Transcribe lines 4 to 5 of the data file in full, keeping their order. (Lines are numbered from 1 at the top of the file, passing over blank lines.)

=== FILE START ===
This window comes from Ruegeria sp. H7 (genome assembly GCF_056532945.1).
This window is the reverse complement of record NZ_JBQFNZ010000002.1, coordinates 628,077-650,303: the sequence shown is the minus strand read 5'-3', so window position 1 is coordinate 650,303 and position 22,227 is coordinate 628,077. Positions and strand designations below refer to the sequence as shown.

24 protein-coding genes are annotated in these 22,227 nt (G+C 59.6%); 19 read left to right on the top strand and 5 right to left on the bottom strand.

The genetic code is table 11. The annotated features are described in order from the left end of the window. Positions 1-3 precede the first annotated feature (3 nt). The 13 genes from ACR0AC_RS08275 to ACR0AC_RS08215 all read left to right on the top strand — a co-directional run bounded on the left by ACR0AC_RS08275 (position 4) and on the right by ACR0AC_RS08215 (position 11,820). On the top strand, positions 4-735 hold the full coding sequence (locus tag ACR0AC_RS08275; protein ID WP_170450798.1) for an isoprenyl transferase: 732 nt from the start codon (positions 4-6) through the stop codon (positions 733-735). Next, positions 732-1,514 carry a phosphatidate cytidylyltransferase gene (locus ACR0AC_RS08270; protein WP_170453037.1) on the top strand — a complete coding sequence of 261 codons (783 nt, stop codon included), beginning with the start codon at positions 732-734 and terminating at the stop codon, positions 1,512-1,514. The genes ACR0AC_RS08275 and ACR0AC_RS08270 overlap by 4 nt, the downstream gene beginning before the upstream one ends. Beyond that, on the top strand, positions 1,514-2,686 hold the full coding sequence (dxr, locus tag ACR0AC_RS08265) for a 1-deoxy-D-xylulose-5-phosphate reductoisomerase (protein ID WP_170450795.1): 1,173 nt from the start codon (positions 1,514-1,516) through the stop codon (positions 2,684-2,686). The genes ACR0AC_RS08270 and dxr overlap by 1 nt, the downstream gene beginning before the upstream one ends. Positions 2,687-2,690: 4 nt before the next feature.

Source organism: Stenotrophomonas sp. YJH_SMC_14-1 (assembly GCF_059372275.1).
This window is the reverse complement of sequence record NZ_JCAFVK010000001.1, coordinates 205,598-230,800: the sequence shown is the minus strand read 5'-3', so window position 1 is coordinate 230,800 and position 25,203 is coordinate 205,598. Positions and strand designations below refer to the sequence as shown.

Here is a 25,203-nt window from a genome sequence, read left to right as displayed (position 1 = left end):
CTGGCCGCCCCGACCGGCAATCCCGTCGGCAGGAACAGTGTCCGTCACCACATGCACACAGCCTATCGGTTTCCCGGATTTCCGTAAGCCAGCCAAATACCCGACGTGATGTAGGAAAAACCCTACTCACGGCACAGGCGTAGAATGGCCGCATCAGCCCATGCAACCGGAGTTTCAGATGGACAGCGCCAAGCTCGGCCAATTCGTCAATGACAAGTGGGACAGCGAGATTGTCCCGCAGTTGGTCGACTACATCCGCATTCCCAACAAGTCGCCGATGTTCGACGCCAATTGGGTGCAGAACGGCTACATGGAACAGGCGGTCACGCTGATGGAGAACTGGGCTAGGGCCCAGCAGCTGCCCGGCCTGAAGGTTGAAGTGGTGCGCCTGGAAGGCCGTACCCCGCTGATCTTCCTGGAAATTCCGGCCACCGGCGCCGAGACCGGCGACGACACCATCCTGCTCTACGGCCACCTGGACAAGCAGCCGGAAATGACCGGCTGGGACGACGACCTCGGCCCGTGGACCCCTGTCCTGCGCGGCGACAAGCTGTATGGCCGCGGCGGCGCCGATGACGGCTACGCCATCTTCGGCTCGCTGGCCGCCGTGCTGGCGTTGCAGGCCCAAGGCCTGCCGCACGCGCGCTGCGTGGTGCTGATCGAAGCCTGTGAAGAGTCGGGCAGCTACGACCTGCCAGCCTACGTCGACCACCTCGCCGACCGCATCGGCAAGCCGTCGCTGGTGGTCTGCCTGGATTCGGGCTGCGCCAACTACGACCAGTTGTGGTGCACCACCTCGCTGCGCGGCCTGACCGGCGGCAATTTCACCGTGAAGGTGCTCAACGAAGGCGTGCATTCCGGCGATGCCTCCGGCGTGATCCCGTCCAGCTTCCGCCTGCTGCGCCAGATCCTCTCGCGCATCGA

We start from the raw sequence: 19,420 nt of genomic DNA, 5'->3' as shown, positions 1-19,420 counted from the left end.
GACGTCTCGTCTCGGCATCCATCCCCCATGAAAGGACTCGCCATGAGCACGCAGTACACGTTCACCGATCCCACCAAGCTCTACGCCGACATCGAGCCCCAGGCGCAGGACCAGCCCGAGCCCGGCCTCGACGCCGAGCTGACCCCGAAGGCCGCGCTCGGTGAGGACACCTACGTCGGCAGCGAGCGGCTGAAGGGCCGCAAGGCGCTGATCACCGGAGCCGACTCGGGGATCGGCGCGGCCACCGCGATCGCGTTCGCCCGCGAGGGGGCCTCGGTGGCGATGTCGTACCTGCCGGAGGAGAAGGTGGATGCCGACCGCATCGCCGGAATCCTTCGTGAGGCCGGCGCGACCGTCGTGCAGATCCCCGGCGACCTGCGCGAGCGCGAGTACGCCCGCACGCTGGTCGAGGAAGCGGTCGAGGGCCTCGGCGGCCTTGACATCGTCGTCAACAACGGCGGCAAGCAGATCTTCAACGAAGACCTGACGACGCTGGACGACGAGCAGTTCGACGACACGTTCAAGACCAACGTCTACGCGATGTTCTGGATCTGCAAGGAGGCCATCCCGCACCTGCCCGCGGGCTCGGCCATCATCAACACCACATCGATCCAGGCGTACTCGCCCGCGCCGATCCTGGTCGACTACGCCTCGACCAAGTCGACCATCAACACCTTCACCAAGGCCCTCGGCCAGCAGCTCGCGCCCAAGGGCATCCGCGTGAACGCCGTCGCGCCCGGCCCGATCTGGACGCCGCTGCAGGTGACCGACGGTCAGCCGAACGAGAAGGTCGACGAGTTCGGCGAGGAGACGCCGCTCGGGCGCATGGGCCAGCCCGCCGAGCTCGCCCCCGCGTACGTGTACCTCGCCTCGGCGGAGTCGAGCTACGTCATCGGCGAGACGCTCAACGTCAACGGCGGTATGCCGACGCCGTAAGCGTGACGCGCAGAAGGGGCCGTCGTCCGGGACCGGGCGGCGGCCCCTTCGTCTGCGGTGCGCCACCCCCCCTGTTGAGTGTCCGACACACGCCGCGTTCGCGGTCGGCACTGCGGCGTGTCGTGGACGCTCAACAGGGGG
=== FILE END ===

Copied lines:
The genetic code is table 11. The annotated features are described in order from the left end of the window. Positions 1-3 precede the first annotated feature (3 nt). The 13 genes from ACR0AC_RS08275 to ACR0AC_RS08215 all read left to right on the top strand — a co-directional run bounded on the left by ACR0AC_RS08275 (position 4) and on the right by ACR0AC_RS08215 (position 11,820). On the top strand, positions 4-735 hold the full coding sequence (locus tag ACR0AC_RS08275; protein ID WP_170450798.1) for an isoprenyl transferase: 732 nt from the start codon (positions 4-6) through the stop codon (positions 733-735). Next, positions 732-1,514 carry a phosphatidate cytidylyltransferase gene (locus ACR0AC_RS08270; protein WP_170453037.1) on the top strand — a complete coding sequence of 261 codons (783 nt, stop codon included), beginning with the start codon at positions 732-734 and terminating at the stop codon, positions 1,512-1,514. The genes ACR0AC_RS08275 and ACR0AC_RS08270 overlap by 4 nt, the downstream gene beginning before the upstream one ends. Beyond that, on the top strand, positions 1,514-2,686 hold the full coding sequence (dxr, locus tag ACR0AC_RS08265) for a 1-deoxy-D-xylulose-5-phosphate reductoisomerase (protein ID WP_170450795.1): 1,173 nt from the start codon (positions 1,514-1,516) through the stop codon (positions 2,684-2,686). The genes ACR0AC_RS08270 and dxr overlap by 1 nt, the downstream gene beginning before the upstream one ends. Positions 2,687-2,690: 4 nt before the next feature.

Source organism: Stenotrophomonas sp. YJH_SMC_14-1 (assembly GCF_059372275.1).